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Staying off the Radar or Trashing the Cache

     
12:48 pm on Aug 8, 2004 (gmt 0)

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[forbes.com...]

Staying off the radar.

Search engines can store results in their "cache" for between a month and forever. As archiving improves, it will get harder to clean up what's been revealed. Rarely are leaks intentional: Somebody at work might post a file on a server to download at home, a wrongly configured server might make too much of a hard drive searchable or a Web site's password-protection might be flimsy enough to be accessible to search engines.
1:38 pm on Aug 8, 2004 (gmt 0)

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I think Google and other search engines are stepping over a line when indexing non web file types. Indexing of those documents should be opt in. A spider doesn't have the right to open my post or even read it even if I left it lying open on the table.

File types never meant to be made public (doc, xls, ppt) should only be indexed when indicated. Only files meant for the web (html, php, asp, xhtml, etc) should be indexed freely. Some are ambiguous, but most are not.

1:51 pm on Aug 8, 2004 (gmt 0)

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I saw this article last week in the magazine and the thing that amazed me the most was that there are now articles about how to stay out of Google.

Hitprof - great analogy about the mail. I guess that PDFs would be one of the more ambiguous file types.

1:57 pm on Aug 8, 2004 (gmt 0)

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Unfortunately, hitprof, there is no such thing as non web file types

There are only files that are on the web -- i.e. have a link to them -- And those that aren't.

If it is on the web, then it is fair game for a search engine -- unless you tell the engine differently by:

  • putting the file in a folder banned by robots.txt
  • have the linking page have a robots meta for noindex and/or nofollow amd/or noarchive.

    Google will honor those instructions. Other search engines and most humans won't. For real protection, put anything you don't the world to see behind a password-required barrier. Or not on the web at all.

  • 1:59 pm on Aug 8, 2004 (gmt 0)

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    Any personal files transferred anywhere should be encrypted, but it might only be a matter of time before SE's start using super-computers to break into even those.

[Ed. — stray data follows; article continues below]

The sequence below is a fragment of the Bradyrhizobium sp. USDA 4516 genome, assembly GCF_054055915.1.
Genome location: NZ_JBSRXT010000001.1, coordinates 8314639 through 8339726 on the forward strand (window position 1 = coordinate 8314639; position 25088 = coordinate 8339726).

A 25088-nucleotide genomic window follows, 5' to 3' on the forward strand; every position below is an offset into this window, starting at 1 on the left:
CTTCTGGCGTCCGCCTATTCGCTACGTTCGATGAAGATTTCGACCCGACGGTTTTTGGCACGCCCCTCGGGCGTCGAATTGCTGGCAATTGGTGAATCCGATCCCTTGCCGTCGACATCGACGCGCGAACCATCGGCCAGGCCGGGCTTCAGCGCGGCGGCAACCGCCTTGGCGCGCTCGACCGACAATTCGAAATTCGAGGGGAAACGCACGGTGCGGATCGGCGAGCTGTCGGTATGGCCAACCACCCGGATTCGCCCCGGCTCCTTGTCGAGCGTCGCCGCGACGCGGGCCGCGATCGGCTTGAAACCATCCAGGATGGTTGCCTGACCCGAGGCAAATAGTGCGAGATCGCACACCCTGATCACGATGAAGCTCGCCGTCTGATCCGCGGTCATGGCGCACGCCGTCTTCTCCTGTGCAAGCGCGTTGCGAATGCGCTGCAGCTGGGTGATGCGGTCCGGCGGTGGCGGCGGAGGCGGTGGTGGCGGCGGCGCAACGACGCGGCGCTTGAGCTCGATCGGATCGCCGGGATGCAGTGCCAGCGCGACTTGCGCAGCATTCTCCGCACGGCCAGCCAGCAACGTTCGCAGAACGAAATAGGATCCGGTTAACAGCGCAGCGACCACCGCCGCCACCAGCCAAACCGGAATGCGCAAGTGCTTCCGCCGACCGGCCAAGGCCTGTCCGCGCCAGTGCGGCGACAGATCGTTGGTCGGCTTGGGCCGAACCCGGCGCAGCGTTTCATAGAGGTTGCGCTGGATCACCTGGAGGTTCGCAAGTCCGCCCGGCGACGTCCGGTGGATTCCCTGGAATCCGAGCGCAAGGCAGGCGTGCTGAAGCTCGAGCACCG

2:22 pm on Aug 8, 2004 (gmt 0)

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    It seems more a case of blaming Google and other search engines for one's own lax security procedures. We are talking about publically-accessible web servers here. The idea about "non-web" documents won't work either - if you place a document in a public place, you should expect it to be read - by search engine bots, curious visitors, crackers and the rest. There is no reason why a Word document, a PDF file or anything else shouldn't be indexed when the person has chosen to make it available to all.

    It is up to the file owner to decide whether a file should be secured against public viewing or not - a search engine bot cannot make such a distinction.

    2:59 pm on Aug 8, 2004 (gmt 0)

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    I donít think this is anything particularly new to regular readers of this forum. Surely most here have typed robots.txt in the url of a competitor and stats or weblog ect.

    I agree that the average user has no idea how powerful the search engines are and what type of information can be obtained. If it is in a public server you have to assume it will be accessed by someone or something.

    3:02 pm on Aug 8, 2004 (gmt 0)

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    i think the protocol should be changed to opt-in, not opt-out - just like email lists.

    if i left my house door open, it does not mean i am giving permission for everybody, anybody to come in and do what they please with my property.

    3:09 pm on Aug 8, 2004 (gmt 0)

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    i think the protocol should be changed to opt-in, not opt-out - just like email lists.